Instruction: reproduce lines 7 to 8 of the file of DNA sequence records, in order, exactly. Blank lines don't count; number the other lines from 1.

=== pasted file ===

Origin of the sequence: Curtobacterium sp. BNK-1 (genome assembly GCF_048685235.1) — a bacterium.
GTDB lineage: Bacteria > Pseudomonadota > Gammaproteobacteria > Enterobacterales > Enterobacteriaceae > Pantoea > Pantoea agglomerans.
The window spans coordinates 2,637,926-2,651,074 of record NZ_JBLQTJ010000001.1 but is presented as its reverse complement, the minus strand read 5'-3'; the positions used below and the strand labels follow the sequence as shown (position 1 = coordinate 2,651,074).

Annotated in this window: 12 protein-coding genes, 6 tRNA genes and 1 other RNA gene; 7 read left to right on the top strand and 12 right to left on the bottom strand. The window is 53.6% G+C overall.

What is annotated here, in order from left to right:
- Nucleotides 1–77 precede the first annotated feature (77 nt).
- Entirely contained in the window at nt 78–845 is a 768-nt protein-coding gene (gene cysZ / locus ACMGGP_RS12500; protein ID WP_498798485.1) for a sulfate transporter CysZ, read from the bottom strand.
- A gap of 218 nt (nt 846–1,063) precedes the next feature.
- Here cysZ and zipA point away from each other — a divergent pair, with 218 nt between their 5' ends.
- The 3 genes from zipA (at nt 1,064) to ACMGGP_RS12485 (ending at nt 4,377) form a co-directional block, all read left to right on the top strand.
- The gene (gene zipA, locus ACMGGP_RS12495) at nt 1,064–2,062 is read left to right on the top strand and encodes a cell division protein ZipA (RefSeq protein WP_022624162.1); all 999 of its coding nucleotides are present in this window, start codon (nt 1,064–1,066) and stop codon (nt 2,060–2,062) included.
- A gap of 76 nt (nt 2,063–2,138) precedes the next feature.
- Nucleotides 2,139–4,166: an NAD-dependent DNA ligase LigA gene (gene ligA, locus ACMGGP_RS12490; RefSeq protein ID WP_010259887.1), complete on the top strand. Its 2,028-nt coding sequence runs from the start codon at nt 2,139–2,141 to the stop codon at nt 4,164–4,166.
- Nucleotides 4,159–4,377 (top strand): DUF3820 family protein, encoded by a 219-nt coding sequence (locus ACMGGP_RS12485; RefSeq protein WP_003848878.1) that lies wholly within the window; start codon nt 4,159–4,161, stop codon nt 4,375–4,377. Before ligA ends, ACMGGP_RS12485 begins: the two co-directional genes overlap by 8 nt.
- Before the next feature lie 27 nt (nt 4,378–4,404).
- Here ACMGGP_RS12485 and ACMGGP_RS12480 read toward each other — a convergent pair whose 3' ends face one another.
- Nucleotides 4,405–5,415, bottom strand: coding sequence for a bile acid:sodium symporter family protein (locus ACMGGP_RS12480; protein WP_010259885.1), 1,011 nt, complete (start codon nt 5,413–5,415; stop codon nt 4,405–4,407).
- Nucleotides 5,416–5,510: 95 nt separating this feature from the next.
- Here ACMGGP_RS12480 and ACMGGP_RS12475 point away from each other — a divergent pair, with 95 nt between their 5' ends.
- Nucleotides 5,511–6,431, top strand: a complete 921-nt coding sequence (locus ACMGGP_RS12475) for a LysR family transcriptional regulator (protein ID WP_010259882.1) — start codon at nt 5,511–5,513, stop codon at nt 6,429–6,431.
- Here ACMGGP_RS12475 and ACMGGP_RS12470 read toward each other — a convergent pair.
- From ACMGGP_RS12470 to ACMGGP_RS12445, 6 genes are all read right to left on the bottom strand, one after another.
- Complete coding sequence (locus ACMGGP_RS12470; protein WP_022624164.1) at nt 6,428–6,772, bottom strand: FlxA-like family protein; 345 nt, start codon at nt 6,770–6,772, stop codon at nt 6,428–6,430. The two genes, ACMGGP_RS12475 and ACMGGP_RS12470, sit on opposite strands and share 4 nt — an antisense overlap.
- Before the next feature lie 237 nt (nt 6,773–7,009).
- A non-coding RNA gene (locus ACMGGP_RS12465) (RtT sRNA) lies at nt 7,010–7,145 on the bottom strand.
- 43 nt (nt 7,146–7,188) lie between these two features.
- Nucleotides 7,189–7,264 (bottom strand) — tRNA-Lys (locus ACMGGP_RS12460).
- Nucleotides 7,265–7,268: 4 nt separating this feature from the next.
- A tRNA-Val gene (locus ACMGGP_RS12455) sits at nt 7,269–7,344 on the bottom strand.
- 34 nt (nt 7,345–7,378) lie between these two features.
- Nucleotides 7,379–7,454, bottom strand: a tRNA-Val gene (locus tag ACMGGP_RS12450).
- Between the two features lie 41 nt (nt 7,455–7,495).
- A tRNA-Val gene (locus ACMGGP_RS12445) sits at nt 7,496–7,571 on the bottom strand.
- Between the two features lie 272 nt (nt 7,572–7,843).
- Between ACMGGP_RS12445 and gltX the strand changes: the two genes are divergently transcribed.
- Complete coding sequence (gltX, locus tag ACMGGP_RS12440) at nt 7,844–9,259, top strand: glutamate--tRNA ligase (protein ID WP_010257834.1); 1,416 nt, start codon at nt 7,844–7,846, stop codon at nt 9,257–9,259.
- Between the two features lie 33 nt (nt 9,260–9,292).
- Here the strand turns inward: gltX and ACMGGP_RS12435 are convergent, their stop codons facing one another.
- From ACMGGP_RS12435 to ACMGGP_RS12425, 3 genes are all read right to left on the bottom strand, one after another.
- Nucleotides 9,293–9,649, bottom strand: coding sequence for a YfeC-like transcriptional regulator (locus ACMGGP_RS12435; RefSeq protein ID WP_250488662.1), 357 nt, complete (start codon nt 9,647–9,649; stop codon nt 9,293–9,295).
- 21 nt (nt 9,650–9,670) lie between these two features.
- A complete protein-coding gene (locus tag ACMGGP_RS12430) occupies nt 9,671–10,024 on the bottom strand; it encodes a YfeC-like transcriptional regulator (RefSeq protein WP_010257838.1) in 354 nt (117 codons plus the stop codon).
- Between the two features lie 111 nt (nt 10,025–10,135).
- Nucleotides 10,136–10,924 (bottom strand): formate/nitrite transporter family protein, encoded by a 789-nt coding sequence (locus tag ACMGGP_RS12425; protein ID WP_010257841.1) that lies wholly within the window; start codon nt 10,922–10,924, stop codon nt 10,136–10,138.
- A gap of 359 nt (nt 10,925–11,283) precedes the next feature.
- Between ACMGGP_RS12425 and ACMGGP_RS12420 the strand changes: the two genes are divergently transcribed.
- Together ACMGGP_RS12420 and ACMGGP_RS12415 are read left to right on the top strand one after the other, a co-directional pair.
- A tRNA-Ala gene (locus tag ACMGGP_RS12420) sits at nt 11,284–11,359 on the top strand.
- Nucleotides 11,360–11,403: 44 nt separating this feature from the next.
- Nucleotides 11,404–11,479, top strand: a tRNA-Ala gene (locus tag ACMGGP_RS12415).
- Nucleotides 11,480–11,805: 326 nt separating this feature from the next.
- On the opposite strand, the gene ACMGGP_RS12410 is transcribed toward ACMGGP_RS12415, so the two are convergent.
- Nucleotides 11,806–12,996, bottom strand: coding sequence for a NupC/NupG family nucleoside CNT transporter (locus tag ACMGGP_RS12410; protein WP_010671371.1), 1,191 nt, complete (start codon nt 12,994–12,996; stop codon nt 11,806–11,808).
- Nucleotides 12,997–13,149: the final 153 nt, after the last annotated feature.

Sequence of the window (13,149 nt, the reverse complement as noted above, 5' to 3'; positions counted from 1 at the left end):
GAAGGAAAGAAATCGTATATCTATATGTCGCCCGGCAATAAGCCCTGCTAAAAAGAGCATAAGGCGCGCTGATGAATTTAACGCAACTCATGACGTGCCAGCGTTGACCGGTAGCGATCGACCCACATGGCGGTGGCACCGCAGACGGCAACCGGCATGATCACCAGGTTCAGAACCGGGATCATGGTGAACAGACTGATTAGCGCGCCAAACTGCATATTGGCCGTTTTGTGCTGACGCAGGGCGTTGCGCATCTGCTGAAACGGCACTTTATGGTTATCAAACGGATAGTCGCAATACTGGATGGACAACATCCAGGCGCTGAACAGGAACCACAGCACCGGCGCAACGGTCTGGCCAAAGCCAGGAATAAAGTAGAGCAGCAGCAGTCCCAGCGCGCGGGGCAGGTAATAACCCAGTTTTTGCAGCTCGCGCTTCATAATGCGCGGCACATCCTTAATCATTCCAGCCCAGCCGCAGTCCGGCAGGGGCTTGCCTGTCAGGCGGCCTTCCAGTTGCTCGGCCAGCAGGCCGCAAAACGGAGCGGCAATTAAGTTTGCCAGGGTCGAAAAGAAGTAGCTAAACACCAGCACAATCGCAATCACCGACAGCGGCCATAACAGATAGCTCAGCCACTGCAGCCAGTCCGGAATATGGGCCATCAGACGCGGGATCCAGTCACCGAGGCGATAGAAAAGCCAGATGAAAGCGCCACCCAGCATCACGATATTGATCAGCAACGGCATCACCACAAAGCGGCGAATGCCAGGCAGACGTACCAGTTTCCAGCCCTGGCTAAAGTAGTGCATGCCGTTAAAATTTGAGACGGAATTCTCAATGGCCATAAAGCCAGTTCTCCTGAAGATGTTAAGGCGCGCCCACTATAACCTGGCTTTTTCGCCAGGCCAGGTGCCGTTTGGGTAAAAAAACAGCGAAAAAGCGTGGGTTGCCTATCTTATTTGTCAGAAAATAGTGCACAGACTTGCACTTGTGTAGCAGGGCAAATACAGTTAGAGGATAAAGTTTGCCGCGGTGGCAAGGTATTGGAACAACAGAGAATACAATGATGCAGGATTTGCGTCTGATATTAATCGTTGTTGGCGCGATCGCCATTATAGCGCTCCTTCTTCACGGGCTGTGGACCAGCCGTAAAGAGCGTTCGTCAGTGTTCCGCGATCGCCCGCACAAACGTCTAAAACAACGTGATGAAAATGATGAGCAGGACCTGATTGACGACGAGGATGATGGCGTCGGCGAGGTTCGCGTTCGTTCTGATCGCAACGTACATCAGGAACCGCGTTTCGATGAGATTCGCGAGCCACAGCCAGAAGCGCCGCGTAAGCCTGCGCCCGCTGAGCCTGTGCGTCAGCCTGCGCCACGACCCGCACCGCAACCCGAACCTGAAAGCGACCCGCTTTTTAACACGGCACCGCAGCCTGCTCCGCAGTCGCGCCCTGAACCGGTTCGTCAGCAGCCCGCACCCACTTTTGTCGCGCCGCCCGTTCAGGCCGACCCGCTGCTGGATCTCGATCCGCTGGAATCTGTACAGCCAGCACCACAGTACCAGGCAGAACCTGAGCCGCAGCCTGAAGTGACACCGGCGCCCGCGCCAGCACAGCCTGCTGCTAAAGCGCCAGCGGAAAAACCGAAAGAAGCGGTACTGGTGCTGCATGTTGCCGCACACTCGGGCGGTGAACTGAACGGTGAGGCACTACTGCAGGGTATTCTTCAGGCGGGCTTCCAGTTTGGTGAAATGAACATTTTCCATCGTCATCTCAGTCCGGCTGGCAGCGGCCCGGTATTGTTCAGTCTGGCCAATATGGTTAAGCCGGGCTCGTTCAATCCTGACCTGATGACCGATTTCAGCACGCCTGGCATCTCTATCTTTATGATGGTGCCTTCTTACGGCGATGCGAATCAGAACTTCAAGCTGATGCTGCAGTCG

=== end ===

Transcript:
- Entirely contained in the window at nt 78–845 is a 768-nt protein-coding gene (gene cysZ / locus ACMGGP_RS12500; protein ID WP_498798485.1) for a sulfate transporter CysZ, read from the bottom strand.
- A gap of 218 nt (nt 846–1,063) precedes the next feature.